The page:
"We should not make people panic. We are trying to make the tension go down here. I don't want any provocation. Some Serbs should be able to come here and the UCK uniform is a provocation to them. Right now, I am the police here. You are not."

One UCK fighter who called himself Shaban complained that he was not carrying any weapons and that the demilitarization agreement between NATO and the UCK did not forbid him to wear his uniform in public. But Shaban later admitted to RFE/RL that he and the other UCK fighters have their guns hidden nearby where they can quickly get them if they see Serbs.

"I didn't [surrender my weapons to NATO]. I've got them in a sure place. Everybody [in the UCK still has their guns]. We're not stupid. That deal [NATO] made with the [UCK to surrender weapons], involved the [UCK] commanders, not the soldiers who were fighting on the ground. Nobody asked us. Nobody. All these guys who signed this agreement, I think they signed too quickly." At the Mitrovica hospital, on the Serb side of town, several Serbian doctors told RFE/RL that they had once lived south of the river but no longer felt safe there. The doctors admit that all seven ethnic Albanians brought in for surgery during the last three weeks have required a French escort to reach the hospital. One angry doctor told RFE/RL that if Mitrovica's ethnic Albanians really need help, they should go to the hospital in Pristina, some 40 kilometers away.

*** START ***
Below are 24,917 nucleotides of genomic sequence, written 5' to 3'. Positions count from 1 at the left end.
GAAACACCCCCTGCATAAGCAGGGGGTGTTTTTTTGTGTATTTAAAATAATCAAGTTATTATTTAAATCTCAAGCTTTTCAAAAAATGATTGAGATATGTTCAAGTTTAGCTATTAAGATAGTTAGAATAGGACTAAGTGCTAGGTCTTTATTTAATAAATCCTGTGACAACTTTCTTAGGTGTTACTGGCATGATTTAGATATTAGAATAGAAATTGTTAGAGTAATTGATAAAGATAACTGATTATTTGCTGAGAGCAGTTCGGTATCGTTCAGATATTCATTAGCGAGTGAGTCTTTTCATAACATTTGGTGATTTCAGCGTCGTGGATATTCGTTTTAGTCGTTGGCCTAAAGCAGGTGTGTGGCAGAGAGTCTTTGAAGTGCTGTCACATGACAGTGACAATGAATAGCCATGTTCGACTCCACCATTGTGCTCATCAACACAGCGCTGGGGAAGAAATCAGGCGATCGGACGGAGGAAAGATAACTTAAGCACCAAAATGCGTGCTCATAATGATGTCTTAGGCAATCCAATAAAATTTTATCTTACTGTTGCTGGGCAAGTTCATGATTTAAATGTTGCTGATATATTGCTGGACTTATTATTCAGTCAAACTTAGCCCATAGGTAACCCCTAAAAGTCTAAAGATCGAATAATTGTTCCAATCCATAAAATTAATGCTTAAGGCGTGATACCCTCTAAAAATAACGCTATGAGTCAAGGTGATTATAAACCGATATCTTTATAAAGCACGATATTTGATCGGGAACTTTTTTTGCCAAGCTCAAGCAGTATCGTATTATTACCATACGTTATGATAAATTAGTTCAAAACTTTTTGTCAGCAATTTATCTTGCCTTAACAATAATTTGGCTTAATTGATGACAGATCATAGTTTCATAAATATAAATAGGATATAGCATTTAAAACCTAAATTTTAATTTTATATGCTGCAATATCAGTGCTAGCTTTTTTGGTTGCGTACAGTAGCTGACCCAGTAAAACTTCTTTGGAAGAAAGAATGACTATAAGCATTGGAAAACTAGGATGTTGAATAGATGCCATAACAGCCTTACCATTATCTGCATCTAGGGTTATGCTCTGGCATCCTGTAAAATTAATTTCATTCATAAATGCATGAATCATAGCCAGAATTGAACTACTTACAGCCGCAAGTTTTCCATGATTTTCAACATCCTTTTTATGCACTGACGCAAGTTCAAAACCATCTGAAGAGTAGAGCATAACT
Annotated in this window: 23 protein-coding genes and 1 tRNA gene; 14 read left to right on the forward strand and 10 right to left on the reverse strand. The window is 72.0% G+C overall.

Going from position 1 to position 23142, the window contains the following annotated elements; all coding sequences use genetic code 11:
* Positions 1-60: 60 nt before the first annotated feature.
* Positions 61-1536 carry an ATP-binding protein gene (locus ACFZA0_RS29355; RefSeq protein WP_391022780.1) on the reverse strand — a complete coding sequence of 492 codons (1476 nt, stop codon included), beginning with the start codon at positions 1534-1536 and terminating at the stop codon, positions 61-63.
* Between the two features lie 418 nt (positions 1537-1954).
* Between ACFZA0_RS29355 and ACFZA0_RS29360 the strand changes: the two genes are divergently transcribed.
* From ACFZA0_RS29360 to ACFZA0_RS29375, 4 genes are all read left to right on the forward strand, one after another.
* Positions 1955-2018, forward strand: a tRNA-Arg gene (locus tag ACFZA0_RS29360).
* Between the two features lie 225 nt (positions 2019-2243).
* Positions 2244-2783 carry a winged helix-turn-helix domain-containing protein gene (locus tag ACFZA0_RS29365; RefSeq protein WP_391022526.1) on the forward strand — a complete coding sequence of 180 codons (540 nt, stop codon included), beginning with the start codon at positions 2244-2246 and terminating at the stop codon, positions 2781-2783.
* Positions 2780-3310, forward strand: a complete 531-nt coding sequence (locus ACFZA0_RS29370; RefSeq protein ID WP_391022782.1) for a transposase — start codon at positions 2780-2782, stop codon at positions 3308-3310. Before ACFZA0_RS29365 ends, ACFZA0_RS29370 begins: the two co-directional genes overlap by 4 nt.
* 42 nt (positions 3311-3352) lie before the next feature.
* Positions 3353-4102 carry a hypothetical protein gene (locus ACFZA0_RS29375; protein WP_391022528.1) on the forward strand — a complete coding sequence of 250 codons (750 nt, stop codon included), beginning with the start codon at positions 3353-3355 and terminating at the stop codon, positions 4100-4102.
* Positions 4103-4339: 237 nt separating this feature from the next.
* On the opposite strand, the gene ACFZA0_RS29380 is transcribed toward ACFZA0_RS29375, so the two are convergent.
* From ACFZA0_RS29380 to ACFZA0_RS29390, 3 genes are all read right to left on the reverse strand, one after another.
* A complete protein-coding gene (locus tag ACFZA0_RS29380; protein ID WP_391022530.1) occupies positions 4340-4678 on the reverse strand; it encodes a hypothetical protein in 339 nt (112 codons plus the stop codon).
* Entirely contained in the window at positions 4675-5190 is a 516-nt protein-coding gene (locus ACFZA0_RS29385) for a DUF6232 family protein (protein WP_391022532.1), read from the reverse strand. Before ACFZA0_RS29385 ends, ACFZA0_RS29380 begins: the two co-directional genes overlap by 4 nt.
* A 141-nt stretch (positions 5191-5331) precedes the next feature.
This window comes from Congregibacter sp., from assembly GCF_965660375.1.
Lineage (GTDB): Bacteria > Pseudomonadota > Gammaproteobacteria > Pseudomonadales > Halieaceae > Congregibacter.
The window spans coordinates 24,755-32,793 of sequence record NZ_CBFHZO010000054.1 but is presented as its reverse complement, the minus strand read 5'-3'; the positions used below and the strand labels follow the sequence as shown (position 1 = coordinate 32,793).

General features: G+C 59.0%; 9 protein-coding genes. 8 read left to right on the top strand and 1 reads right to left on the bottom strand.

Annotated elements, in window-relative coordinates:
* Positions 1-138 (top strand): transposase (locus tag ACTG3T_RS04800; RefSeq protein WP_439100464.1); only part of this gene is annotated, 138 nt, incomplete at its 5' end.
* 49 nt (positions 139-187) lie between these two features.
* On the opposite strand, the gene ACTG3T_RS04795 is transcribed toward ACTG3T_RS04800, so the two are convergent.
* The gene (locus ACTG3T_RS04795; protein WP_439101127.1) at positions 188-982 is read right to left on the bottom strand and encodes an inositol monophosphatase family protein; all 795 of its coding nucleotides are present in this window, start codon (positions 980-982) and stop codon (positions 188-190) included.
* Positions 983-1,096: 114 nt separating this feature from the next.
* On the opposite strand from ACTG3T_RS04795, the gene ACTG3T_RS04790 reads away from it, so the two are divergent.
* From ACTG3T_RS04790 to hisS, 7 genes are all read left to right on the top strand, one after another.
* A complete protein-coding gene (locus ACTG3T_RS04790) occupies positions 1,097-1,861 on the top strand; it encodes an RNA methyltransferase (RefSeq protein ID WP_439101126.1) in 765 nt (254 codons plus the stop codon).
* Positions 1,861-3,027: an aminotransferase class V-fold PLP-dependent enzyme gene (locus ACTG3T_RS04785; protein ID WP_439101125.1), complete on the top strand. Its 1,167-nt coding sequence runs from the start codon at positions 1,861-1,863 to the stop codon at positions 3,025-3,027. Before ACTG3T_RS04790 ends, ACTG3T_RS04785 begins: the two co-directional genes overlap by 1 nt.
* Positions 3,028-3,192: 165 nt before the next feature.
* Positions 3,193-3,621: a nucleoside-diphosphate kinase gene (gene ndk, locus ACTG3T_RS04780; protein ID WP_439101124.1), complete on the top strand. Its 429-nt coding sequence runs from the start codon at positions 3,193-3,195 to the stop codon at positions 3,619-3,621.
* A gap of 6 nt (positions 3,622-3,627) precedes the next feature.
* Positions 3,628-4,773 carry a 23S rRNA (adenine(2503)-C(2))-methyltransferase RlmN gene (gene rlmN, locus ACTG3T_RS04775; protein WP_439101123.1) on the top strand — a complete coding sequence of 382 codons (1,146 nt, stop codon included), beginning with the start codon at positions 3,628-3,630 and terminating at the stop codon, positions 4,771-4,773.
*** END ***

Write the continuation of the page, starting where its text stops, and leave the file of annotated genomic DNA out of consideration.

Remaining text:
Another surgeon who has lost his home on the south side said Serbs are right to feel threatened there. He said many Serbs who used to live in the south have fled to the north because of death threats against them by ethnic Albanians. French officials have confirmed that at least two Serbs have been killed on the ethnic Albanian side of Mitrovica in the past week.

Ethnic Serbs and Albanians are not the only ones caught in the violence. In a Romany (Gypsy) neighborhood in the south, nearly every building has been destroyed by angry ethnic Albanians in the past week. The ethnic Albanians accuse the Roma of collaborating with Serbs to loot and burn their property. They say revenge is justified. Our correspondent saw more than 20 freshly lit fires burning there (June 28), and French soldiers could do little to control looters.

NATO's General Clark has pledged that Mitrovica will not become, in his words, "an East-West Berlin." But at the moment, both Serbs and ethnic Albanians say they feel they are living in just such a situation. At least for now, the partition of Mitrovica is a fact.